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Heightened Enforcement Campaign Results: Vehicle Body Repair Facilities In Southern Ontario

Safe At Work Ontario
  • Issued: June 2010
  • Content last reviewed: June 2010

Note: Although workplace inspection blitzes by the ministry are announced to the appropriate sectors in advance, individual workplaces receive no prior warning.

Ministry of Labour workplace health and safety inspectors have recently visited more than 800 vehicle body repair workplaces in York, Durham and Peel Regions, Dufferin and Simcoe Counties, and Toronto.

Inspection focus

During the six-month heightened enforcement initiative, which ended in March 2010, inspectors focused on hazards involving:

  • designated substances such as isocyanates and lead (The Occupational Health and Safety Act (OHSA) allows toxic substances to be "designated," and their use prohibited or strictly controlled.)
  • hazardous chemicals, including flammable liquids, paints, solvents, and thinners
  • storage and dispensing of flammable liquids
  • lifting devices such as hoists, forklift trucks and portable jacks, and
  • worker training in health and safety (e.g., understanding the Workplace Hazardous Materials Information System and the correct use of personal protective equipment).

Inspectors also checked auto body repairers’ certificates of qualification.

Inspection activity

Inspectors conducted 1531 inspections and follow-up checks of vehicle body repair workplaces, and issued more than 3300 orders, including 77 stop work orders.

Ministry employment standards officers accompanied inspectors on visits to 46 premises and issued 29 orders to employers to comply with the Employment Standards Act.

Order analysis

Almost 500 orders were issued under the OHSA for failing to have lifting devices thoroughly examined by a competent person.

Other frequently issued compliance orders involved employers’ duty to:

  • post a copy of the OHSA in the workplace
  • obtain from suppliers the material safety data sheets for controlled products used or stored in the workplace, and
  • maintain equipment in good condition.

Compliance help for employers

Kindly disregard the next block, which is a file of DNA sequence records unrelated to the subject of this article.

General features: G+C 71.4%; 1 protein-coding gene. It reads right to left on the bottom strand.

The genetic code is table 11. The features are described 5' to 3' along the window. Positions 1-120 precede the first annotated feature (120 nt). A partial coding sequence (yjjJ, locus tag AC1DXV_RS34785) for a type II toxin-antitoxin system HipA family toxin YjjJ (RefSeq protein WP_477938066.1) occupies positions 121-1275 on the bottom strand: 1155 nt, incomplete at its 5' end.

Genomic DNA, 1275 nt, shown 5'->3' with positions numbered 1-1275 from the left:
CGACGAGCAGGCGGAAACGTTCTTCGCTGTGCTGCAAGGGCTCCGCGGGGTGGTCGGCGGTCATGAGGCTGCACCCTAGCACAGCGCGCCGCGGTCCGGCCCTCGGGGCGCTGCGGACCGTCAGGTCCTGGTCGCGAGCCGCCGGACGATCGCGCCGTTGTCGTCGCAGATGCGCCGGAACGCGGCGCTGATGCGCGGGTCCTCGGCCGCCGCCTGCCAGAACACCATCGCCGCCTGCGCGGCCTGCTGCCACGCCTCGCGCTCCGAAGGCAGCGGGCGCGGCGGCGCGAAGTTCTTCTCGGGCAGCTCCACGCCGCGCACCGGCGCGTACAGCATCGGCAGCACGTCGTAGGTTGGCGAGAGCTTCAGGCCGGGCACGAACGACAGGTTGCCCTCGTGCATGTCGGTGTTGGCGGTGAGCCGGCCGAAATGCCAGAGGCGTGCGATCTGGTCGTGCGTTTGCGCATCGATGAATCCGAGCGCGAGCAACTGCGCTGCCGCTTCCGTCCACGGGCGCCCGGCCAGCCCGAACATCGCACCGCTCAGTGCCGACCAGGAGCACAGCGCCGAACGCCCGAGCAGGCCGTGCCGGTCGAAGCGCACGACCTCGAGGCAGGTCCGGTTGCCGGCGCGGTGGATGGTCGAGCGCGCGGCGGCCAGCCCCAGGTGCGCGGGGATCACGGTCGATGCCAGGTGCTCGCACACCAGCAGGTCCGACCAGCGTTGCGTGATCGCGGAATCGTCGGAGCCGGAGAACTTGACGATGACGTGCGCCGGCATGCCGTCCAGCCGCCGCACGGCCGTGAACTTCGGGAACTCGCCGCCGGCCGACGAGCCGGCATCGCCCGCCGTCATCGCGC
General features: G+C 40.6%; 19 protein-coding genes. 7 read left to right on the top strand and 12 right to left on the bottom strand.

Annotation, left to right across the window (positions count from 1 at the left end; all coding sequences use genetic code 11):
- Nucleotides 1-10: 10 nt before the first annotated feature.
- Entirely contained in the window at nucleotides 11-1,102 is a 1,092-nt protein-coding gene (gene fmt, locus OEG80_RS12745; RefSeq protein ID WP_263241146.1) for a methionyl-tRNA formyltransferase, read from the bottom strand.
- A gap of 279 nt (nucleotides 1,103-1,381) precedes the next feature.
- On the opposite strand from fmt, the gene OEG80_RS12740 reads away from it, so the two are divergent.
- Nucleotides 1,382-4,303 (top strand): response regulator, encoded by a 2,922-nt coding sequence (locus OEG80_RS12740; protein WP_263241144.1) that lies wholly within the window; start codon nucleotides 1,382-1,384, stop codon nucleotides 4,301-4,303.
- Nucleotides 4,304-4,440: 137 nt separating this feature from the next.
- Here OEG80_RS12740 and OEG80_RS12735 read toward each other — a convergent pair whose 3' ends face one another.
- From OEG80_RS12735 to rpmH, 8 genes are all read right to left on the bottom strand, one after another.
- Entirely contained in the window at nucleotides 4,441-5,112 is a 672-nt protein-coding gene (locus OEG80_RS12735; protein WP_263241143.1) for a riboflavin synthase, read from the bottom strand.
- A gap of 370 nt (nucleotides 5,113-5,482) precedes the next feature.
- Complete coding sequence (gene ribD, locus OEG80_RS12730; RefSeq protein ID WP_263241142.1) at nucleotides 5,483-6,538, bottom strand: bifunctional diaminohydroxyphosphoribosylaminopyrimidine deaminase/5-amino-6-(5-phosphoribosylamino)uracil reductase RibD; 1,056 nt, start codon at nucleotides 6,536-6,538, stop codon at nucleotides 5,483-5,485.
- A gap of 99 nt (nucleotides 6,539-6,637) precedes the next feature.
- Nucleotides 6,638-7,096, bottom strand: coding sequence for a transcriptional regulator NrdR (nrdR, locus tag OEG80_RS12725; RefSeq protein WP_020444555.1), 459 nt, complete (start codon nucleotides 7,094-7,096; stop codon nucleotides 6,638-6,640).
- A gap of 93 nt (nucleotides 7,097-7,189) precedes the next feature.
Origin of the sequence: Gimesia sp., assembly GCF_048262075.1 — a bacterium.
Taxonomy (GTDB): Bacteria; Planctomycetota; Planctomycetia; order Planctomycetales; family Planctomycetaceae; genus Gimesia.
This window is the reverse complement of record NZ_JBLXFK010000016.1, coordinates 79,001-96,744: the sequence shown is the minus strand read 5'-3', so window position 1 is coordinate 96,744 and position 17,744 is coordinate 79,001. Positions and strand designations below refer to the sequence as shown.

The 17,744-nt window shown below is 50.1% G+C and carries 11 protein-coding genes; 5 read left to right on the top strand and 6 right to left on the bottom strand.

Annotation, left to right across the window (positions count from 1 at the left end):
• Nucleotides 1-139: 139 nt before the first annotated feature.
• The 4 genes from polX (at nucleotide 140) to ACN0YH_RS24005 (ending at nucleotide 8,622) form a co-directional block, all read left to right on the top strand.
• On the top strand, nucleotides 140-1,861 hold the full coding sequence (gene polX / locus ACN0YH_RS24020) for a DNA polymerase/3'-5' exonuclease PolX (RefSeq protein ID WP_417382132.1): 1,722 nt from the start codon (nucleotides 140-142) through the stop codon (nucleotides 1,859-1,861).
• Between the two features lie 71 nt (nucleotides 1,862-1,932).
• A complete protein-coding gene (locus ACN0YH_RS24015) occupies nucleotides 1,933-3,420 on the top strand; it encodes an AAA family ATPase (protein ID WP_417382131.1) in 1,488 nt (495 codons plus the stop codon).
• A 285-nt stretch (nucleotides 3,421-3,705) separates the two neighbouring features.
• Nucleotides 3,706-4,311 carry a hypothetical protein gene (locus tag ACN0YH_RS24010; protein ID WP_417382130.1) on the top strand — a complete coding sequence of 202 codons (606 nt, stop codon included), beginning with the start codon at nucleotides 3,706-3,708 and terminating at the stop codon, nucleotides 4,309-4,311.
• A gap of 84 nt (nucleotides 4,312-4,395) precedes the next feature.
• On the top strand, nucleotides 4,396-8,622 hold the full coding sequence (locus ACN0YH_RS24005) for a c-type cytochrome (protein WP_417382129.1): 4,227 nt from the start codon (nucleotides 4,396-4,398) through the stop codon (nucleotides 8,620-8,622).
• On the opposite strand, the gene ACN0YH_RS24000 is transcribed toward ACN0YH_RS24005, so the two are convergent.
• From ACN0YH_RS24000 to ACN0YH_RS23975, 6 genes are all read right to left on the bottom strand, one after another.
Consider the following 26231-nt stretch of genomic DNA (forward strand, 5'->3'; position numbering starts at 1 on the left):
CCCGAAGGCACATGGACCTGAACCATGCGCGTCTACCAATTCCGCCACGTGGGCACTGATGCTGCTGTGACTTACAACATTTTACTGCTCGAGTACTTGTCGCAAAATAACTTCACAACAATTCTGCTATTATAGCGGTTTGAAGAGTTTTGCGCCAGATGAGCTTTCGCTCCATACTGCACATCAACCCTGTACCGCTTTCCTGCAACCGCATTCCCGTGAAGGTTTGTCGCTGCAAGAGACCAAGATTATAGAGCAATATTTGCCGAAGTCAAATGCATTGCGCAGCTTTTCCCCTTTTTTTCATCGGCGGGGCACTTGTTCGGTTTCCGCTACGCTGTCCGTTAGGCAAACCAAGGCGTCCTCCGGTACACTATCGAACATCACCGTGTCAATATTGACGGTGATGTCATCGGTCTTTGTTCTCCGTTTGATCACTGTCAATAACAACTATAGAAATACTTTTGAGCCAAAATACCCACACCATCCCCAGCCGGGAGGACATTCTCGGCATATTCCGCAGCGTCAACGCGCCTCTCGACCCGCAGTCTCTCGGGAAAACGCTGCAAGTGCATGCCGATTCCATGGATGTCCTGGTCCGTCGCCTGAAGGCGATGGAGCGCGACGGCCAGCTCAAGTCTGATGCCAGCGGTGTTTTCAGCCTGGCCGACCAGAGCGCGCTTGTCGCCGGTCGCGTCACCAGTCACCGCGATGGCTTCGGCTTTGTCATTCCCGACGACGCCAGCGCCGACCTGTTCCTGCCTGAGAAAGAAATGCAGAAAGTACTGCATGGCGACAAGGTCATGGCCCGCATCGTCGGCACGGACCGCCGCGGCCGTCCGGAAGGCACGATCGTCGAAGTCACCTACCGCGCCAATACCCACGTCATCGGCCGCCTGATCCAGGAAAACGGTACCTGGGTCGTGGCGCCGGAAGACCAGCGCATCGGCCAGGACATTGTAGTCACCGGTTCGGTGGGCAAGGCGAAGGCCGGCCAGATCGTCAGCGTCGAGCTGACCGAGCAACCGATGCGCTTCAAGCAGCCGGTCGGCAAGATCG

The ministry partnered with the Ontario Service Safety Alliance and Collision Industry Information Assistance to host three evening information sessions for Toronto-area employers.

Presentations outlined the focus of the inspection initiative and answered many health and safety questions. The sessions informed vehicle body repair shop owners and workers about resources to help them to comply with the legislation governing the industry.

Employers were also provided with information on how to comply with:

  • employment standards
  • environmental regulations, and
  • apprenticeship regulations.

In addition, Workplace Safety and Insurance Board representatives provided advice on managing accident insurance premiums.

Workplace inspection campaigns

Heightened enforcement inspection campaigns raise awareness of known workplace hazards and promote compliance with the Occupational Health and Safety Act and its safety regulations.

Inspection campaigns are part of the province’s Safe At Work Ontario compliance strategy. In selecting workplaces for proactive inspections, the ministry uses predictive indicators such as inherent hazards and poor records of compliance with safety regulations.

Inspectors’ findings determine their subsequent level of engagement and frequency of inspections of individual workplaces. Inspectors often refer employers to health and safety associations for compliance assistance and training.

Next steps

Between September 2010 and March 2011, ministry inspectors will return to about 500 auto body shops that were inspected during this initiative. They will be checking to ensure employers have maintained compliance.

Resources for employers

The vehicle body repair industry is subject to regulation by provincial, municipal and federal governments. The online Auto Body Repair Compliance Information Centre provides “one-stop shopping” regulatory information for vehicle repair shop owners.

Inspectors often refer employers to health and safety associations for compliance assistance and training. Resources to help employers meet their obligations under the OHSA are available free from the Ontario Service Safety Alliance and Collision Industry Information and Assistance.